North Korea sentences American Matthew Miller to six years with labor

Matthew Miller, an American detained in North Korea, speaks to the Associated Press, in Pyongyang, North Korea on Sept. 1.
(Wong Maye-E / Associated Press)
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Californian Matthew Miller, who was detained in April in North Korea, was sentenced Sunday to six years with labor on charges of entering the country illegally and trying to commit an act of espionage, according to KCNA, the official North Korean news agency.

KCNA said Miller, 24, committed acts hostile to North Korea while entering the country “under the guise of a tourist.” After a brief session, the country’s Supreme Court denied Miller any appeal.

After entering North Korea on April 10, Miller, who is from Bakersfield, opted to not travel with staff from the American company that organized his trip or with other Western tourists but only with North Korean guides. It is less common and more expensive for Western tourists to travel only with guides from the North.


While traveling, Miller reportedly tore up his visa and declared himself “not a tourist.” The court said he intended to “experience prison life so that he could investigate the human rights situation.”

North Korea recently allowed Miller and two other American detainees to be briefly interviewed by CNN, but Miller refused at that time to comment on why he tore up his visa.

Uri Tours, the New Jersey-based company that organized Miller’s trip, said they assisted him in designing a custom tour.

Uri Tours chief executive Andrea Lee said that as a result of Miller’s arrest and detention, the company has instituted new measures to more thoroughly screen passengers before their tours. She said Uri Tours now routinely requests secondary contacts from prospective travelers and reserves the right to contact those references to confirm facts that are in question.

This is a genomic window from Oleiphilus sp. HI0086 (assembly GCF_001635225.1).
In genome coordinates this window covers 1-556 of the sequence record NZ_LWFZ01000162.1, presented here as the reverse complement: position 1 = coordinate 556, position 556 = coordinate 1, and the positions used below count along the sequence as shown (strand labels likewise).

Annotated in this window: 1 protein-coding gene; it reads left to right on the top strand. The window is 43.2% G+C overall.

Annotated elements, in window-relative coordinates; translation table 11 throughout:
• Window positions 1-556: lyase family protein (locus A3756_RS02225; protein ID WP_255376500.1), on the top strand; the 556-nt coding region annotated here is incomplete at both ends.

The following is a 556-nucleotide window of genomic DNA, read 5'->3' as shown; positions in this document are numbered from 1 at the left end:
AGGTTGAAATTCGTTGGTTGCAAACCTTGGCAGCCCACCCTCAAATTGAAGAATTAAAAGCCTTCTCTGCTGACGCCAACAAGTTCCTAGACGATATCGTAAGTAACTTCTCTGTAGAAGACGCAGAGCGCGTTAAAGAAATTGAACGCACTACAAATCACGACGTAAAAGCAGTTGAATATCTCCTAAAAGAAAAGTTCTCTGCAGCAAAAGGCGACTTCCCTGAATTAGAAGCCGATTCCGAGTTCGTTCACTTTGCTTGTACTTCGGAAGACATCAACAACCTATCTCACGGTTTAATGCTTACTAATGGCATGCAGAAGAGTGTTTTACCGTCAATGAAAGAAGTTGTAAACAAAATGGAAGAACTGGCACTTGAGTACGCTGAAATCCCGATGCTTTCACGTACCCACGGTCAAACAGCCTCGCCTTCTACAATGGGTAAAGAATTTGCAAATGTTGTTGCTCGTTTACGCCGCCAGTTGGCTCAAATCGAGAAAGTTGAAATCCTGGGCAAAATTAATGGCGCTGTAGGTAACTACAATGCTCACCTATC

“Although we ask a series of tailored questions on our application form designed to get to know a traveler and his/her interests, it’s not always possible for us to foresee how a tourist may behave during a DPRK tour,” Lee said via email, using the initials for the nation’s formal name, the Democratic People’s Republic of Korea.

In his awkward interview with CNN, Miller called on the U.S. government to help him and complained that officials in Washington were not doing enough to assist in his case. “I’ve written a letter to my president with no reply,” he said. “For this reason, I am disappointed in my government.”


He said he did not know the details of the charges he faced but said he “prepared to violate the law” of North Korea before arriving in the country and “I was expecting to be detained.”

The United States does not have diplomatic relations with North Korea, but Miller said he had been able to contact his family by phone.

Miller is one of three Americans currently being held in North Korea. Jeffrey Fowle, 56, was detained in May and told CNN he was held after trying to leave a Bible at one stop on his tour and has yet to face trial. Kenneth Bae has been held since 2012 and is serving a 15-year sentence for “hostile acts.” He told CNN he has been transferred back and forth between a labor camp and hospitals.

The U.S. has offered to send an envoy to discuss the cases of the three Americans, but no agreement on such a visit has been reached.

Other Americans imprisoned in North Korea have been released in such a manner in the past. In 2009, former President Bill Clinton traveled to Pyongyang and secured the release of American journalists Euna Lee and Laura Ling, who had been arrested while filming a documentary on the China-North Korea border.

In 2010, English teacher Aijalon Gomes was freed after Jimmy Carter flew to North Korea.

Both Clinton and Carter traveled to North Korea as private citizens, not as official emissaries of the U.S. government.


South Korea’s Yonhap News Agency reported that on Sept. 4, Sydney Seiler, the U.S. representative to the six-party talks on ending North Korea’s nuclear weapons program, said at a forum in Washington that the U.S. was making efforts to win the release of the three men through contact with North Korea’s diplomatic mission to the United Nations.

Borowiec is a special correspondent.